By Andrew Siffert – Vice President / Senior Meteorologist
2020 Name Storm Wind Gust History
A total of 12 named storms have had some type of wind impact on the U.S. coastline. Almost every section has experienced some kind of named storm wind gusts over 30 mph from these storms. The map below shows an aggregated summary of these winds across the 12 named storms from our BMS iVision geospatial product showing the Verisk Respond 3-second wind gust. It clearly indicates almost every section of Louisiana has experienced wind gusts of at least 50 mph this year with all the named storm activity that the state has suffered. The map also shows how lucky Florida has been with sections of the state not experiencing any named storm winds over 30 mph this season. Although Sally impacted South Florida and the Western Panhandle and Bertha and Isaias provided some wind gusts to parts of the East Coast, overall, most of the state has been relatively named storm wind-free this hurricane season. Will this change with Eta?
The last Tropical Update posted one week ago mentioned two possible scenarios of what could happen to Eta.
- New named storm formation slowly stalls and moves slowly inland to one of the Central American countries of Nicaragua, Honduras, or Belize.
- Similar to where Gama, Delta, and Zeta all formed, the new named storm formation would track north towards the Cayman Islands and Cuba and could impact southern Florida or the Bahamas.
In keeping with all things 2020, there's a good chance that both of these scenarios will play out with Eta. Unfortunately, this week Eta grew into a powerful Category 4 hurricane with 140 mph winds as it made a rare landfall on the Nicaraguan coastline 15 miles south of Puerto Cabezas. Although the overall east coast of Nicaraguan has a low population density, most certainly, the town of Puerto Cabezas population of 66K in 2005 was severely impacted. Eta was also a slow-moving hurricane at landfall with a forward speed of 5 mph, which only compounded the impacts of wind and flooding rains that always seem to significantly affect the mountainous regions of Nicaragua and Honduras. Thirty-six hours after Eta made landfall, it is still producing heavy rain with significant flooding to portions of Central America as a tropical depression.
Looking at the tropical Atlantic forecast, there doesn't seem to be a clear end in sight yet for the Atlantic hurricane season. As mentioned above, the long-range weather models last week hinted that Eta could also track towards the Cayman Islands and Cuba. It would appear now that Eta will make a u-turn tonight as it moves across Honduras and emerges over the Gulf of Honduras by Friday morning. With the Western Caribbean sea still quite warm and plenty of upper-level rising motion associated with the current Madden Julian Oscillation (MJO) and low wind shear, it looks like Eta will restrengthen back into a tropical storm in the Western Caribbean and track close to the Cayman Islands and over Central Cuba this weekend.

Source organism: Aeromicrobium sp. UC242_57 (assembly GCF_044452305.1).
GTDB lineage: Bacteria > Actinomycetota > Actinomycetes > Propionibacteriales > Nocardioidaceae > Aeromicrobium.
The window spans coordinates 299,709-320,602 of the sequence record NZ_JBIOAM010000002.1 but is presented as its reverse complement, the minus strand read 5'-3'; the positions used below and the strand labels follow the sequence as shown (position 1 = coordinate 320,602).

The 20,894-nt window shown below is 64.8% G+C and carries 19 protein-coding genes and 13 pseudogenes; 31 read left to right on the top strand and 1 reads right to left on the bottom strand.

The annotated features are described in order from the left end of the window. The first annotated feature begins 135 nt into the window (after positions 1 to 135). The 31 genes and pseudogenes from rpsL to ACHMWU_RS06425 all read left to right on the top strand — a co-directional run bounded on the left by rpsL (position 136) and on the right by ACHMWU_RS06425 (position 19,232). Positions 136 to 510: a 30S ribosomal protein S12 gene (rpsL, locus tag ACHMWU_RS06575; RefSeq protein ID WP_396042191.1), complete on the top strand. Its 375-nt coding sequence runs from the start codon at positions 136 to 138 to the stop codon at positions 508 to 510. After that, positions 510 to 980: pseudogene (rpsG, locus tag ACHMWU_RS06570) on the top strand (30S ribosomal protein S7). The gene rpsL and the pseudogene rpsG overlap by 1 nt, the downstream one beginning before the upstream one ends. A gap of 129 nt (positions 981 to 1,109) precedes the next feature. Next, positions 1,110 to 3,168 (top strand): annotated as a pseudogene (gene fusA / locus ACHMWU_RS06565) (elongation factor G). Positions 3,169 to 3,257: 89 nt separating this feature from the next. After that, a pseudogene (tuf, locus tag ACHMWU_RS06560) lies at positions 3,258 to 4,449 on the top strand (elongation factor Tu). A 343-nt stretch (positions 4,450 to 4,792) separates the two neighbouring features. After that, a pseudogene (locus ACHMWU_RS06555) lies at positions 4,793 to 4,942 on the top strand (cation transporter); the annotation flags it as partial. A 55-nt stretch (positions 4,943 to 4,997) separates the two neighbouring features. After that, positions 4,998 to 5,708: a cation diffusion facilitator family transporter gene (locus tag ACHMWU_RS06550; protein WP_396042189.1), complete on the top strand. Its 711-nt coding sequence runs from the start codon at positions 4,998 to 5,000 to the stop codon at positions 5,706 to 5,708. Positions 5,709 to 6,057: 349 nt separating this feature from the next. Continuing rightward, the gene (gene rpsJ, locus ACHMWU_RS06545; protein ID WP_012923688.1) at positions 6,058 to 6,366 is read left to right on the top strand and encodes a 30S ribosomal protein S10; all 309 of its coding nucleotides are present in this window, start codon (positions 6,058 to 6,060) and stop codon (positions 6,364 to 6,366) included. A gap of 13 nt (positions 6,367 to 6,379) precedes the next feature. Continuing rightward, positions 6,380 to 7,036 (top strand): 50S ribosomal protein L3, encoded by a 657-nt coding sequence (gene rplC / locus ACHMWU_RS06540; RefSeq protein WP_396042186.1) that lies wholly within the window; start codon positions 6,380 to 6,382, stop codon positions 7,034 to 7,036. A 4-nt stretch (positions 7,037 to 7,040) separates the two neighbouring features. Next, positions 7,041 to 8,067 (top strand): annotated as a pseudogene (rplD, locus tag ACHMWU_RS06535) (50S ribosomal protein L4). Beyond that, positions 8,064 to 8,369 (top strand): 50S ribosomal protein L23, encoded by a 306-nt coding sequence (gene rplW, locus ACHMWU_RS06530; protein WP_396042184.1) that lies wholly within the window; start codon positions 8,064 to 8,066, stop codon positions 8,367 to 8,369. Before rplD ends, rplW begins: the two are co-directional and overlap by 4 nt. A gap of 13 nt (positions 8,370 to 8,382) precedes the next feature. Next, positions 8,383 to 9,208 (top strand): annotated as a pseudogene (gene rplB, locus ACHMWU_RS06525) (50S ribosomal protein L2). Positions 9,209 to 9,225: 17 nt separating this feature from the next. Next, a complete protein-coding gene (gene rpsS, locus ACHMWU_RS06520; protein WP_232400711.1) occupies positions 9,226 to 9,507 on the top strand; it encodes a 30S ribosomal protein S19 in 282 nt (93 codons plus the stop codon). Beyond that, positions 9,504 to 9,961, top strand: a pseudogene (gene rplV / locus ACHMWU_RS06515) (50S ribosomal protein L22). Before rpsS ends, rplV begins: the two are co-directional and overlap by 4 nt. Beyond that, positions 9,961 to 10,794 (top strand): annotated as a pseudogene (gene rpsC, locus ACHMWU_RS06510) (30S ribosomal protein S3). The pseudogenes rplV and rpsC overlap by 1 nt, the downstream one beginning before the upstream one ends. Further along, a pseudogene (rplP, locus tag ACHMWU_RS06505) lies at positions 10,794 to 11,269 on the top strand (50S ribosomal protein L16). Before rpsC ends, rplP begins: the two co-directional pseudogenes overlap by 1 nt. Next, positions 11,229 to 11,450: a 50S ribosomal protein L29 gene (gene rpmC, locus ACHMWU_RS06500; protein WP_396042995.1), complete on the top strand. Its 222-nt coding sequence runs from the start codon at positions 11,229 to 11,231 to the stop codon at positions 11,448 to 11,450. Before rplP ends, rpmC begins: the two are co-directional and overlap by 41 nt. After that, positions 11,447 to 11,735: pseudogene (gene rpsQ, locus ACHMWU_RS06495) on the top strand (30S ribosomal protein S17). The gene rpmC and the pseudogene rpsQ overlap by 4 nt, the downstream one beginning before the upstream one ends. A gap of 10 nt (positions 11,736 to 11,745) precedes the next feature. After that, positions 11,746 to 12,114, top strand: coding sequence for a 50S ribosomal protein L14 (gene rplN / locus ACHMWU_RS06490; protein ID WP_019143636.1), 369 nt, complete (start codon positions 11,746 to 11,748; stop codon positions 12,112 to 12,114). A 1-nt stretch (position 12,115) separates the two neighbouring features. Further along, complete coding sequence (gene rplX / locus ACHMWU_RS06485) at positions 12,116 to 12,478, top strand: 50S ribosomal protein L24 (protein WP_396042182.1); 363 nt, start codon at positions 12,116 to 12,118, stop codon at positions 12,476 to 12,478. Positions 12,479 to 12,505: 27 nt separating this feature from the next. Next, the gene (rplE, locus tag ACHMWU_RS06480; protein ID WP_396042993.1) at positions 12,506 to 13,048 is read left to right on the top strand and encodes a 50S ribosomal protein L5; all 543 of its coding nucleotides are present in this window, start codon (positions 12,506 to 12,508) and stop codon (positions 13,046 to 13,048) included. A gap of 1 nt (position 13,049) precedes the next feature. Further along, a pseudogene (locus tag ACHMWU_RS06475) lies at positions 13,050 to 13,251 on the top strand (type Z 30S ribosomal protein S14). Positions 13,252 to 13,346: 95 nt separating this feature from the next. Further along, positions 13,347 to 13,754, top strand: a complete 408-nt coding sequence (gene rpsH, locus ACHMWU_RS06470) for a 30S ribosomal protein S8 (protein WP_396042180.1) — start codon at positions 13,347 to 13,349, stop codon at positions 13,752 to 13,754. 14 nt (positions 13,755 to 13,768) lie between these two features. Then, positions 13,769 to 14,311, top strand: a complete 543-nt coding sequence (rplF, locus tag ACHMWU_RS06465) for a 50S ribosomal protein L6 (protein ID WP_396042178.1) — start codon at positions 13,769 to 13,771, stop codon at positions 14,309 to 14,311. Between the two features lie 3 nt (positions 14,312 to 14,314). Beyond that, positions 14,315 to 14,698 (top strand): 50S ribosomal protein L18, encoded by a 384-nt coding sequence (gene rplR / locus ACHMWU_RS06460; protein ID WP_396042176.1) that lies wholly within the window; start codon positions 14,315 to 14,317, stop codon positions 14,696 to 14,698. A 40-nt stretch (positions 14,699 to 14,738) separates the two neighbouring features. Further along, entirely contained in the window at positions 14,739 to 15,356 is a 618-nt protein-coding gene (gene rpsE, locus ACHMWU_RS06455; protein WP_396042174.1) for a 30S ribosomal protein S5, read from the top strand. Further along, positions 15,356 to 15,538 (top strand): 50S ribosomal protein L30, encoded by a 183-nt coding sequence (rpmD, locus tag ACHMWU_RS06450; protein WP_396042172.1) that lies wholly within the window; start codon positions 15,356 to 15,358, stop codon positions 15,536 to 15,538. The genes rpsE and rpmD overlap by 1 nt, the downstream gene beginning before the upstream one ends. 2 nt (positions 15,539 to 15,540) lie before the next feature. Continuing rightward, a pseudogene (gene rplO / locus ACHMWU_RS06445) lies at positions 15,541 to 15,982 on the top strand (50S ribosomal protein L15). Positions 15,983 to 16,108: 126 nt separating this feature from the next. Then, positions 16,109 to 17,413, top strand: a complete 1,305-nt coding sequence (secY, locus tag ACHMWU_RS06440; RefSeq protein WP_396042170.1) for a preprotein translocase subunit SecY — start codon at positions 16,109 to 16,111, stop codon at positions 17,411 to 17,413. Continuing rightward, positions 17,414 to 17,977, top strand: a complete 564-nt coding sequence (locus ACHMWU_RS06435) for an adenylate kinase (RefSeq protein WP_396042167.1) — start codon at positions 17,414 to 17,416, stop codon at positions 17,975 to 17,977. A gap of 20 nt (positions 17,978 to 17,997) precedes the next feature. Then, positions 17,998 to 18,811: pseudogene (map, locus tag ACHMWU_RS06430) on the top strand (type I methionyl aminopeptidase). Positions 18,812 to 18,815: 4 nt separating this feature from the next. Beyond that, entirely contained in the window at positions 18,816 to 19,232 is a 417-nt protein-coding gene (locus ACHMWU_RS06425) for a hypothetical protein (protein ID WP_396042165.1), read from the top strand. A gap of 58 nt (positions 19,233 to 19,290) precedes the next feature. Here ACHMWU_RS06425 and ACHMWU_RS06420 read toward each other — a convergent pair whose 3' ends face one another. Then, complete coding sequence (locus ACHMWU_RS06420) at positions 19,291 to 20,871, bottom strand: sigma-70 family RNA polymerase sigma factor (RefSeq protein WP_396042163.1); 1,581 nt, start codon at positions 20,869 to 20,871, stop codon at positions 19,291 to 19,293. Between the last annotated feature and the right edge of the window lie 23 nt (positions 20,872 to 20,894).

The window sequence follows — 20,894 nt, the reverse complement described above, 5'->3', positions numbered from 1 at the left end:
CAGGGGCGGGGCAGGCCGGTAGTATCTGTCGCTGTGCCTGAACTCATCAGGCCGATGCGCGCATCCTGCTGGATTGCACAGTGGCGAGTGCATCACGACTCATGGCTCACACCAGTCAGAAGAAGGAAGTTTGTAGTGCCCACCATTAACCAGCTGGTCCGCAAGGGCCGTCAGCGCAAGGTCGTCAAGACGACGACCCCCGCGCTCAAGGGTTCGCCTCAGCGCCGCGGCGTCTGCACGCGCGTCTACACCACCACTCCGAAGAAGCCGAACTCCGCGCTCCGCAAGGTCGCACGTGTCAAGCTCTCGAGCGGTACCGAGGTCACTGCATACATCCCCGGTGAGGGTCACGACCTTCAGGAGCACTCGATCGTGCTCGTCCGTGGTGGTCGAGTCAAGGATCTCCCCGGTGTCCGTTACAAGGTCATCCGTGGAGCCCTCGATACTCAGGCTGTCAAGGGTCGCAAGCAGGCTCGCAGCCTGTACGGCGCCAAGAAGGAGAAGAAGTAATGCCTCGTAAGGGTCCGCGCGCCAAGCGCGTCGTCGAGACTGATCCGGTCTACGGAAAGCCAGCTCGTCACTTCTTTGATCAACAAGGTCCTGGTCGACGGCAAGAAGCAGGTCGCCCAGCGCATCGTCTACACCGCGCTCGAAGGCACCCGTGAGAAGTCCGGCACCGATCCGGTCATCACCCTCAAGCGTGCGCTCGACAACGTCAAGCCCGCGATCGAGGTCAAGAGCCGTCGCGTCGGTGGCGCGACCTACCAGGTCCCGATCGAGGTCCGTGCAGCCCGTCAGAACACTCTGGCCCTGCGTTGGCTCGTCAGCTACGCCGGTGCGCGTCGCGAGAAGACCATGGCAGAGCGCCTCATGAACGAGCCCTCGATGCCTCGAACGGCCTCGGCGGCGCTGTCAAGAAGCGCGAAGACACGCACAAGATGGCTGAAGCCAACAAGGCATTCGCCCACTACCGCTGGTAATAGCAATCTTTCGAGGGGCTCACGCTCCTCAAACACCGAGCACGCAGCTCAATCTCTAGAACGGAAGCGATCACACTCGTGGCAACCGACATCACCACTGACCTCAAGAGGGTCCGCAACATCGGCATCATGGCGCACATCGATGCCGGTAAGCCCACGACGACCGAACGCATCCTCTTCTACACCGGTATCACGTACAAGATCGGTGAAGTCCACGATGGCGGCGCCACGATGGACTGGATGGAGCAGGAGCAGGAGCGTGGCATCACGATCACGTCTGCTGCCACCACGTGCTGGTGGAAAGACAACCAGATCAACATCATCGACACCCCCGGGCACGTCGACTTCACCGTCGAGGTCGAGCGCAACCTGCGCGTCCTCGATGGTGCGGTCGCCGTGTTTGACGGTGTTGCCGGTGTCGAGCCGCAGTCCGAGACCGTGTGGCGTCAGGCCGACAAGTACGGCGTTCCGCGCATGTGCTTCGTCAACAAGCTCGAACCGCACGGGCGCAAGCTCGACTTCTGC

The track Eta is taking is not unheard of. We have several examples of late-season named storms impacting Central America, then tracking towards the U.S. Hurricane Mitch in 1998 devastated Central America and tracked over South Florida as a tropical storm. However, unlike Mitch, Eta will likely stick around a bit longer as it snakes its way north over the next 7 days. At this time, there is some uncertainty about where Eta will track and at what intensity.
Eta will likely track over Cuba and close to the Florida Keys, but by Monday and Tuesday, it will be pulled back to the northwest by an upper-level trough over the Western Gulf of Mexico and into the coastal waters off Southwest Florida during the middle part of next week. There is also a chance it could just track into Central Florida during the middle part of next week. After that, there is even more uncertainty, but the likely scenario is that Eta will finally be pushed into the West Coast of Florida by a mid-latitude trough moving into the Central U.S. late next week; however, there is a chance that it misses the connection of the trough and stays in the Gulf of Mexico or over Florida. In terms of intensity, it would appear that Eta will maintain tropical storm status as it snakes its way North. However, this season has proven across many named storms, as shown above, including Eta, that surprises in intensity can happen even with little intensity guidance, suggesting Eta could become a hurricane again before it is over.
The expected impacts at this time to the insurance industry should be minimal, given all the forecast scenarios. Marginal wind gusts could occur across south Florida and possibly north Florida depending on Eta's final track, which would fill in the gap in named storm winds that have occurred over the state this year. Along with manageable winds, if Eta is a tropical storm, heavy rain would also result, all of which should still mean minimal impacts given the current forecast. However, South Florida has a very wet summer, and Lake Okeechobee has been over 16 feet since early October. With more heavy rains forecasted, this could complicate any planned discharges into the St. Lucie and Caloosahatchee River, increasing the area's flooding risk. Another update on Eta will be provided if the impact on the insurance industry appears to be more significant.